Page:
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Redefining Knowledge in the Digital Age.

The digital era that started with the arrival of the Internet into our business, our higher education institutions, and our lives in one word, has dramatically changed the way we explore and produce knowledge. These are what we have considered some of the key drivers of this transformation

1. Decentralization and disintermediation, understood as the growing capacity of information and communication technologies (ICTs) for transforming access and use of information (Burkle & Cobo, 2017; Becker et al, 2017). For the last decade, Internet has become a social sphere where communities can create and disseminate knowledge and information to others (C. Cobo, Scolari, & Pardo Kuklinski, 2011). This phenomenon has not only diversified the mechanisms of knowledge production but has also disrupted what was traditionally understood as valid knowledge (Keen, 2015).

2. Massiveness and a growing demand. The access to higher education has significantly changed during the second half of the 20th century and beyond. After the Second World War, individuals who had access to universities were part of the elite of their respective societies. In the 70s and 90s this situation changed into a larger portion of the society worldwide (with a growing demand of women to have access to university degrees, for example) (Trow, 2000). Moreover, with the expansion of the Internet, and the interest for expanding the sector of knowledgeable workers, an unprecedented demand for higher education was developed. Access to the Internet has influenced the phenomenon of commodification of knowledge, where knowledge is used, produced, and managed as a product or when knowledge processes are co-modified and mechanized.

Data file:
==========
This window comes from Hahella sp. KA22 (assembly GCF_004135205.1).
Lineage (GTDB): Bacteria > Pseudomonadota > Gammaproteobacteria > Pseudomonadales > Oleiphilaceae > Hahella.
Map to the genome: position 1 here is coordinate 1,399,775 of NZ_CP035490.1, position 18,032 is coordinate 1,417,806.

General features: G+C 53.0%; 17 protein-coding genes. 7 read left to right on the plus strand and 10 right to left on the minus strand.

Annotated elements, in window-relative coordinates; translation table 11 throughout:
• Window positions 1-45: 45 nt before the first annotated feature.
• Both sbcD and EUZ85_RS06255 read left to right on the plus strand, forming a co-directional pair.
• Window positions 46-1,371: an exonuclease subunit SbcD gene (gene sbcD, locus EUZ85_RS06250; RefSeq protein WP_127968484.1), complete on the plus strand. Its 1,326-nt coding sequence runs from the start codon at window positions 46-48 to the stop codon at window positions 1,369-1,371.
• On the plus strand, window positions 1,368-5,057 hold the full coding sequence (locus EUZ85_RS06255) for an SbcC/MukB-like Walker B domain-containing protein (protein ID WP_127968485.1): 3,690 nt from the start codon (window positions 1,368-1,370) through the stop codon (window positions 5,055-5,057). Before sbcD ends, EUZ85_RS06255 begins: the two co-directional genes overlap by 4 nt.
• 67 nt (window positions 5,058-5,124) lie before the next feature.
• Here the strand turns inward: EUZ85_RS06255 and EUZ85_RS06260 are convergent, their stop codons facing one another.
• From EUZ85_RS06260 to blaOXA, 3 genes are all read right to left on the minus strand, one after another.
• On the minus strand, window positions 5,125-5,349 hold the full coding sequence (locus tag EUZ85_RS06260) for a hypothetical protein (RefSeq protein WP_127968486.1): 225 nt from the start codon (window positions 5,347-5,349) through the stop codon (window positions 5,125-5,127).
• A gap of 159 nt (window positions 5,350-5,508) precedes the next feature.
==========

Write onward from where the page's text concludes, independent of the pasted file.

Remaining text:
3. New forms of knowledge production. The increasing connectedness and interdependence within societies in the 21st Century has impacted how knowledge is being produced: the creation of new knowledge happens in a much more distributed way. Therefore, nowadays, production is not only more shared than some decades ago, it is also more collaborative (Plume & van Weijen, 2014). Even more so, the expansion is not only in terms of volume but also in recognizing the importance of moving towards a more trans-disciplinary and interdisciplinary knowledge production (Gibbs, 2015; Enright & Facer, 2016). Moreover, the expansion of new autonomous systems (artificial intelligence) capable of recognizing and interpreting text, sound, and image, are opening a whole new frontier in terms of artificial forms of new knowledge production, dissemination, validation and application.

4. New means of knowledge recognition. Taking into account some of the drivers and trends already mentioned, it can be argued that forms and mechanisms to assess, validate, and knowledge recognition are also changing. This does not mean that the traditional forms of knowledge recognition (e.g. diploma, certificate) are not valid anymore, but there is a transition into new forms of assessing learning and new tools for assessing the impact of academic research are emerging (Wilsdon et al., 2017). New approaches are taken to validate, recognize, or authenticate novel forms of learning (Glover & Malone, 2014). Today is not only relevant what knowledge do we have (or access) but also what can we do with the knowledge (adaptive expertise, up skilling, just-in-time learning).


Higher education institutions are already learning from other sectors that offer intangible products and services, which can be easily digitized. New opportunities and threats are already impacting higher education institutions' ability to compete in the digital environment. Internet-based courses are now being revealed in the launch of massive open online courses (MOOCs) throughout the world. All these disruptions offer novel possibilities for democratizing access to education as well as open new threat and ethical challenges that need to be addressed.